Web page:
By Kat Bein
By Shea Serrano
By S. Pajot
By Terrence McCoy
By Falyn Freyman
By Shea Serrano
By Jacob Katel
By Michael E. Miller
The line that separates evocative rock and roll romanticism from facile pop blatherings is too thin for just anyone to navigate, and it's one that James Taylor has never treaded with much grace. The possessor of an occasionally affecting voice, and a confessional lyricist who helped popularize the pathos, angst, and self-pity of the singer/songwritier brigade back in the Seventies, Taylor has turned his role as Everyman Simp and caring, romantic soul into a highly profitable career.
Like Jimmy Buffett, Taylor is one of the kings of the summer tour, and his live gate has always been stronger than his chart presence. The recently released Hourglass, a guest star-laden hodgepodge of backward glances and love-song goo you should expect from someone nicknamed "Sweet Baby James," has yielded no major hits. In fact, Taylor hasn't had a hit in years, despite all the sellout crowds. All of which proves, if nothing else, that building a career out of melancholic puffballs and hummable ditties of good will and charity is entirely feasible, if you don't mind becoming the mouthpiece for sensitive fortysomethings the world over.
Of course, there's nothing really wrong with that. Taylor has obviously connected with his audience, and most people need someone who can express their thoughts and feelings for them.
The problem with Taylor is the sweeping banality that is the hallmark of his canon. From his unassuming pipes to his mushheaded writing, Taylor has always been a lightweight, even among his self-absorbed peers of the Seventies. Despite his penchant for moping, Jackson Browne, for instance, was always a better lyricist than Taylor, and if Browne never had what you could call a rocker's heart, he at least had the good sense to employ the dazzling guitar virtuoso David Lindley (who did have a rocker's heart, and the fingers to match). The Eagles -- the smarmiest, most self-important group to emerge from the Me Decade -- at least proved capable of synthesizing their country-rock origins with the slick L.A. pop perfected on Hotel California. Fleetwood Mac, meanwhile, made records that shone -- even with Stevie Nicks wheezing at the mike -- thanks mostly to Lindsey Buckingham's production wizardry and the fat rhythm bed concocted by John McVie and Mick Fleetwood. As for Joni Mitchell, the quintessential singer/songwriter who collaborated with Taylor in the late Sixties, she easily outclassed him, if only because of the unnerving intimacy and artful declarations found in her aural diary excerpts.
Taylor himself has never lacked for depression or torment. The son of a wealthy Boston college dean, and just one of four Taylor kids to take up songwriting (there were brothers Livingston and Alex and sister Kate as well), young James had a nervous breakdown at age seventeen and checked himself into a mental institution, where he first started writing songs. (Both Kate and Livingston logged time at the same institution.) Taylor bounced around in a few groups after his release in 1965 and picked up a heroin habit that would hound him for the next few years.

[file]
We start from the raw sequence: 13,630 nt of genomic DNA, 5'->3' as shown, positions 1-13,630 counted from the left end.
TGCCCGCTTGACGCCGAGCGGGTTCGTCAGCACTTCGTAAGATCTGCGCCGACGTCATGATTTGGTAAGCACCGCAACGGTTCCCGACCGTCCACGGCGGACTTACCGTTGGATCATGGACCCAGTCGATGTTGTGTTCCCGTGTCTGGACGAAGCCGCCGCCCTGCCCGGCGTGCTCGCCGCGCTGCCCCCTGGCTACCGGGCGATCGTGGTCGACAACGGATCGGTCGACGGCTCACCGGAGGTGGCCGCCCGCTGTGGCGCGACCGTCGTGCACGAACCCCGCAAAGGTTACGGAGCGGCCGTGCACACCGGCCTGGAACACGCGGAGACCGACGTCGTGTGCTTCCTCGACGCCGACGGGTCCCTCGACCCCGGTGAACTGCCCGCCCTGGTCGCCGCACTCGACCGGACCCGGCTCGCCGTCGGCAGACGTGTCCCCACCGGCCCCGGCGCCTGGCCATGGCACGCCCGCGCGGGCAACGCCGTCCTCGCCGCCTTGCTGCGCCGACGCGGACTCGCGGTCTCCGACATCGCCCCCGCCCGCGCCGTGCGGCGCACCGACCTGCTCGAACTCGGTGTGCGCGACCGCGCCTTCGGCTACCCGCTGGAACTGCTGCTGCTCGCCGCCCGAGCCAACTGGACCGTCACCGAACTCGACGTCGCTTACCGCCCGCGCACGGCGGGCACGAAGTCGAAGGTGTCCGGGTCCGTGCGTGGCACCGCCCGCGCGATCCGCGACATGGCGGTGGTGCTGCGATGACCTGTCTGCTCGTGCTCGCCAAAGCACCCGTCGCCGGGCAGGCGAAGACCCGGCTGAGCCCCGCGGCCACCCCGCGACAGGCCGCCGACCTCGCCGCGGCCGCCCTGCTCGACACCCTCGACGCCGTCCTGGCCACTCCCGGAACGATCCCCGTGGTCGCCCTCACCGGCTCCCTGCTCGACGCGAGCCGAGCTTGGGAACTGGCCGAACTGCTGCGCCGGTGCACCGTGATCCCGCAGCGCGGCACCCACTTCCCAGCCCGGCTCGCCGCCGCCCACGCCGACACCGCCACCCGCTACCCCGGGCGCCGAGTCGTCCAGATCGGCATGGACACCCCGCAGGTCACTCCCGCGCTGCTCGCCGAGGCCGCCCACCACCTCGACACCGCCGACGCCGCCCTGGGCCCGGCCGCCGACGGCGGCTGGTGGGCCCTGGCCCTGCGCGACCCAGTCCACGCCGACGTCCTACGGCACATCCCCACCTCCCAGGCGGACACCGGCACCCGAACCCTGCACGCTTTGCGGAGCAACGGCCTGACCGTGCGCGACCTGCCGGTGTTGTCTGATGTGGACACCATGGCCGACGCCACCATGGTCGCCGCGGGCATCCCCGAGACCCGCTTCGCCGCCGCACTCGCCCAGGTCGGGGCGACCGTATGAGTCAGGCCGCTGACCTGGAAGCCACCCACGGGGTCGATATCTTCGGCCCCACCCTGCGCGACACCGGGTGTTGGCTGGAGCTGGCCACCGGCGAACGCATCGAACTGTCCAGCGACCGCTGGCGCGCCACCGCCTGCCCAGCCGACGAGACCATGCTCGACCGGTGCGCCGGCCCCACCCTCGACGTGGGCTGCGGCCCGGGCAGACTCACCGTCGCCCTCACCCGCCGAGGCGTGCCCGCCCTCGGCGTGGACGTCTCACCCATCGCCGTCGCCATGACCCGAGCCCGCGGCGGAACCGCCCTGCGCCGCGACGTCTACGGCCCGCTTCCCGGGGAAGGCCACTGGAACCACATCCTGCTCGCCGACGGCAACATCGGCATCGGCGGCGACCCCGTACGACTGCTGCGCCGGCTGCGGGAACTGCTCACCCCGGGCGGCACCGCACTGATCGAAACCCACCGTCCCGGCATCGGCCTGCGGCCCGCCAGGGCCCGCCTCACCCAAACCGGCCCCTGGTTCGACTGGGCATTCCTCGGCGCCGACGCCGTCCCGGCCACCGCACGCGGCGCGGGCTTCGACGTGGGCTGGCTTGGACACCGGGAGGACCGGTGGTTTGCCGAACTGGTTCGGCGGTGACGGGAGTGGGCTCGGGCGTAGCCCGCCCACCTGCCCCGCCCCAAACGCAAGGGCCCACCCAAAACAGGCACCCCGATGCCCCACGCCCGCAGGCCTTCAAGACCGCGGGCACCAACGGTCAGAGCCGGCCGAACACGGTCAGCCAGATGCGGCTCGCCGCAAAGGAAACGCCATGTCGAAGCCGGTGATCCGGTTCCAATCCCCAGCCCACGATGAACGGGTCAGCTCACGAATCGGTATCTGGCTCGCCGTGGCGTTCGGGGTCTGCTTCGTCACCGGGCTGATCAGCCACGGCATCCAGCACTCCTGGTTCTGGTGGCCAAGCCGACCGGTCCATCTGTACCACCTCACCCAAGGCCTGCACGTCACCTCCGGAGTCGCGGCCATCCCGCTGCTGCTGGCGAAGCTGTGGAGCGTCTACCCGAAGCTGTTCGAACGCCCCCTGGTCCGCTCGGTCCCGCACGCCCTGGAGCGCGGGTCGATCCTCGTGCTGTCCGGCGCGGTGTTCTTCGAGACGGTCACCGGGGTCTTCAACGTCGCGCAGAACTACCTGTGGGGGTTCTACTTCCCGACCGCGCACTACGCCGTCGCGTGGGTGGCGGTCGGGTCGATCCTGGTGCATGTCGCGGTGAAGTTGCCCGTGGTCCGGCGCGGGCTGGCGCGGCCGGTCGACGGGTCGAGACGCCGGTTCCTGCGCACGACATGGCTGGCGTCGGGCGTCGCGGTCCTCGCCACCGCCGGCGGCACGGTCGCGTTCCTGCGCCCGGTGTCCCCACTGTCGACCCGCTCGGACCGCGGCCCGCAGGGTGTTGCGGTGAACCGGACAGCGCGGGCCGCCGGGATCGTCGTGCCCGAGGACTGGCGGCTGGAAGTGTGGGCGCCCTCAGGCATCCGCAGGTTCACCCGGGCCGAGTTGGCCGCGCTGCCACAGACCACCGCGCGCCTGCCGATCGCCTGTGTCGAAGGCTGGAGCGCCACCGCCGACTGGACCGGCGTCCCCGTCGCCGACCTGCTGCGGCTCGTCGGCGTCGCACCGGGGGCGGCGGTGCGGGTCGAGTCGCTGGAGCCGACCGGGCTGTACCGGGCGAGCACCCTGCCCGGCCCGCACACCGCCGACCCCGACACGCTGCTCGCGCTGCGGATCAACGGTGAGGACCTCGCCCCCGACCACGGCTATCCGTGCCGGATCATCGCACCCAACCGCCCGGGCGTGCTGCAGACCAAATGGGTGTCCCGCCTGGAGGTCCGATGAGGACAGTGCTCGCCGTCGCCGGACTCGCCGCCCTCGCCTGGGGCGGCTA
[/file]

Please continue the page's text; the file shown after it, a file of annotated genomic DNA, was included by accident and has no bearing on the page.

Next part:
During a late-Sixties stint in London, Taylor passed along a demo tape to producer Peter Asher, who was then an A&R man for the Beatles' Apple imprint; an eponymous debut album was issued by the label in 1970 to little notice. As Taylor's drug use escalated, he wound up back in an institution for a self-imposed dryout. Drawing on his time in the snake pit, Taylor conceived what remains his shining moment as a songwriter, "Fire and Rain," a huge hit in 1970. It was the song that introduced the pop masses to Taylor and his second album Sweet Baby James, which for better or worse epitomizes both the nascent days of soft rock and indicated the direction Taylor's career would take.
It was all there: the lite-pop croon of his slightly reedy voice, the understated flourishes of myriad session pros, and Taylor's documentation of his trials, troubles, and incessant need for romance. Only on "Steamroller Blues" did Taylor explore the, um, carnal side of luv, and even then he approached the subject more as a smirking punsmith than a normal horny guy, stringing together classic-blues cliches only a true genius could redeem. (That genius, as it turned out, was Elvis Presley, who took the song for a tumble on the sweat-soaked sheets of raw sexuality in 1973 during his Aloha from Hawaii concert.)
Taylor would eventually find romance in 1972 when he married sex-bomb chanteuse Carly Simon. But while the hits kept rolling throughout the Seventies and into the Eighties, Taylor's biggest successes after "Fire and Rain" were covers. His sole number one pop hit was Carole King's "You've Got a Friend," in 1971, followed three years later by a duet with Simon on the old Inez and Charlie Fox R&B nugget "Mockingbird." A flaccid take on Marvin Gaye's "How Sweet It Is" came next. The plundering continued with a feeble stab at Sam Cooke's "Wonderful World," cut with Simon and Garfunkel, then another duet with Carly (a desecration of the Everly Brothers' hit "Devoted to You"), and turgid, lifeless shots at classics by the Drifters ("Up on the Roof") and Buddy Holly ("Everyday," a flop from 1985's That's Why I'm Here).